Pin Me

Develop Fine Motor Skills: Games to Use With Toddlers

written by: Tania Cowling • edited by: Elizabeth Wistrom • updated: 3/2/2012

Toddlers need opportunities to use the small muscles in their eyes, hands, and fingers. In this article, find useful games that will reinforce eye-hand coordination and develop fine motor skills.

  • slide 1 of 6

    What Is Fine Motor?

    Toddlers use fine motor skills everyday. The use of the hand, fingers and thumb in coordination with the eyes are abilities that young children develop as they grow and mature. A child needs to develop fine motor skills to complete tasks such as buttoning a shirt, tying a shoe, drawing, and writing. Through play, toddlers practice these skills and acquire dexterity.

  • slide 2 of 6

    Water Play

    Letting a toddler play with water (and toys in water) encourages the development of the senses and enhances their small muscles skills. There are many ways to play in water; from experimenting with water toys, squeezing sponges, to exploring temperature with ice. Below are two water game ideas to help develop fine motor skills:

    Ice Cube Water Play

    Show the toddler how to make colored ice cubes by adding food coloring and water to an ice cube tray. Freeze until solid. To play, place a dishpan of warm water in front of the toddler adding the colorful ice cubes to tickle the senses. Encourage the child to play freely with these two forms of water. Talk about how the ice cubes feel on their fingers. Emphasize what happens when the ice cubes melt back into the water.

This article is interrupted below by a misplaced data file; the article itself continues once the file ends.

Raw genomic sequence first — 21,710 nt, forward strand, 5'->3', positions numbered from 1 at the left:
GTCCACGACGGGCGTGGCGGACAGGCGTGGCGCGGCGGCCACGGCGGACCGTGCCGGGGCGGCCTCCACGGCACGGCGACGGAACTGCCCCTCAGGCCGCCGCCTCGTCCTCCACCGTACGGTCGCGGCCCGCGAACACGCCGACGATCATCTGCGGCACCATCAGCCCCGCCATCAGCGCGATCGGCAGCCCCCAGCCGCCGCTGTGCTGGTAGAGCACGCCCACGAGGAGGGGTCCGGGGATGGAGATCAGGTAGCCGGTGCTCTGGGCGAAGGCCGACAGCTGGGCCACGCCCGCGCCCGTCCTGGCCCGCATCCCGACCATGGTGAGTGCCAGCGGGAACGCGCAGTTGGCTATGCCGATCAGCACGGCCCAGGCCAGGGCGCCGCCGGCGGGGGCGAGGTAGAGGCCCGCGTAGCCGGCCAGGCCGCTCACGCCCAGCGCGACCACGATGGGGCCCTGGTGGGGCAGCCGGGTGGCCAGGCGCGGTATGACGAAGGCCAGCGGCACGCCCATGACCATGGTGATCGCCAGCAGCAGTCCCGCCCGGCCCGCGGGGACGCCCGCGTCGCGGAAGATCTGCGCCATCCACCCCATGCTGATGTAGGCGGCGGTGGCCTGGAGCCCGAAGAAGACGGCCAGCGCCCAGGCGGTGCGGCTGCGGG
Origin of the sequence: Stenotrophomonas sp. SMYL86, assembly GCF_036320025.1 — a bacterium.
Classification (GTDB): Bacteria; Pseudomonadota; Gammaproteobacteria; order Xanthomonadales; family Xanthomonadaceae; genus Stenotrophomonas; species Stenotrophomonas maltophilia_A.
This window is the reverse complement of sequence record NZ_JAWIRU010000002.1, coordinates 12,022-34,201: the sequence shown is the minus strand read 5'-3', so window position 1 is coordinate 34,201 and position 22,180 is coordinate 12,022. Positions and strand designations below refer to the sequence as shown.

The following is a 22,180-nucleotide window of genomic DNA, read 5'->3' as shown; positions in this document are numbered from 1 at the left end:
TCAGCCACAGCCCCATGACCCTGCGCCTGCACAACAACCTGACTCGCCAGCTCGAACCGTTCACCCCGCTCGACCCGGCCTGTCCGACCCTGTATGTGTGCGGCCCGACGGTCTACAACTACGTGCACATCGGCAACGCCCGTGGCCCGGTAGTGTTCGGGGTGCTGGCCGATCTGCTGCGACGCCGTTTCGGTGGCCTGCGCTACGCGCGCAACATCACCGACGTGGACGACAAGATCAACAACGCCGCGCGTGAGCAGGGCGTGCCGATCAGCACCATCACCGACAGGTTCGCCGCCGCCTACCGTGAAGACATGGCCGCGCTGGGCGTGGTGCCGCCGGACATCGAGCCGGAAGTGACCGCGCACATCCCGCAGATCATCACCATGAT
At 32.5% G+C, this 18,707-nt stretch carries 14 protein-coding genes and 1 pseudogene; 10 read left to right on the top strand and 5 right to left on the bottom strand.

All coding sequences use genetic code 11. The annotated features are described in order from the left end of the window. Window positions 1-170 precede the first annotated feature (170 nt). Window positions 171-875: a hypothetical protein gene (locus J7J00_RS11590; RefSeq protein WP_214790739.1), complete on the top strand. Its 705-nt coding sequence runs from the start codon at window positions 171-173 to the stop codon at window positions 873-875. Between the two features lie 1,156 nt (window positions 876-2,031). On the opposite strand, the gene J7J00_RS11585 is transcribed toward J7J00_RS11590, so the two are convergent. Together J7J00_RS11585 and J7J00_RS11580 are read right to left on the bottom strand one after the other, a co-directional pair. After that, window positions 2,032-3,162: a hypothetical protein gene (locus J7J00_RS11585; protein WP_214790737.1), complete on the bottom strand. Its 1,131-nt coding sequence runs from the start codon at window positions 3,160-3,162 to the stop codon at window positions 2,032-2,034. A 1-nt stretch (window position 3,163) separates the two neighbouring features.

Floating Toys in Water

    Anything that floats in water is fun for toddlers during play time. An inexpensive floating toy is made with Styrofoam. Cut shapes from clean produce trays found in the supermarket. Make shapes like hearts, flowers, and any other geometric shape. Place these pieces into a basin of water and invite the toddler to play with them. Show toddlers how to dunk the shapes underwater and together watch the pieces float to the surface.

    NOTE: Supervise children at all times when near water. Even a small amount of water in a basin or bucket can be a drowning hazard.

  • slide 3 of 6

    Clothespin Play

    Clothespin Play Invest in wooden clothespins (not the spring-type) and watch toddlers play these games with delight. Clothespin games help toddlers develop eye/hand coordination and small muscle skills.

    Clothespins Sticks

    Divide a package of wooden clothespins in three parts. Paint them with primary colored paints (red, yellow and blue). These clothespins can be a toddler's version of colorful pick-up sticks. When dry, invite toddlers to play with the clothespins, first by sorting them by color. Another game would be allowing toddlers to drop the pins into a container. Watch their aim improve with practice.

    Poke an Egg Carton

    The use of a recycled egg carton can make a fun game for toddlers. Puncture holes in the bottom of each section of an egg carton (cardboard or Styrofoam). The hole must be large enough to fit a clothespin. Invite toddlers to poke one clothespin into a hole and continue placing pins into each section. When finished, they can remove them. Continue playing this game as long as there is interest.

  • slide 4 of 6

    Box Play

    Young children love to play with boxes--an easy recycled material to keep around. Toddlers can nest boxes together placing the small ones inside the larger boxes. They can also begin to stack boxes, one on top of the other to build towers.

    Empty milk cartons can be cleaned and stuffed with newspaper. After taping the end shut, cover the entire carton with colorful adhesive paper. Make several to have a supply of box building blocks for play. These make wonderful blocks for toddlers as they are lightweight and no more pinched fingers to cry about.

  • slide 5 of 6

    Keep in mind that the best part of using games to develop fine motor skills is that they are a fun and easy way to bond with your child or the children in your care. Read on for some toddler games to develop gross motor skills.

  • slide 6 of 6

    Source

    Creative Activities for Infants, Toddlers, and Twos by Mary E. Mayesky, Ph.D., Duke University [Fearon Teacher Aids, 1990]

    NOTE: Manipulative toys with small pieces may cause choking and should be stored out of children's reach when not supervised by an adult.

Search


More Info


Popular Pages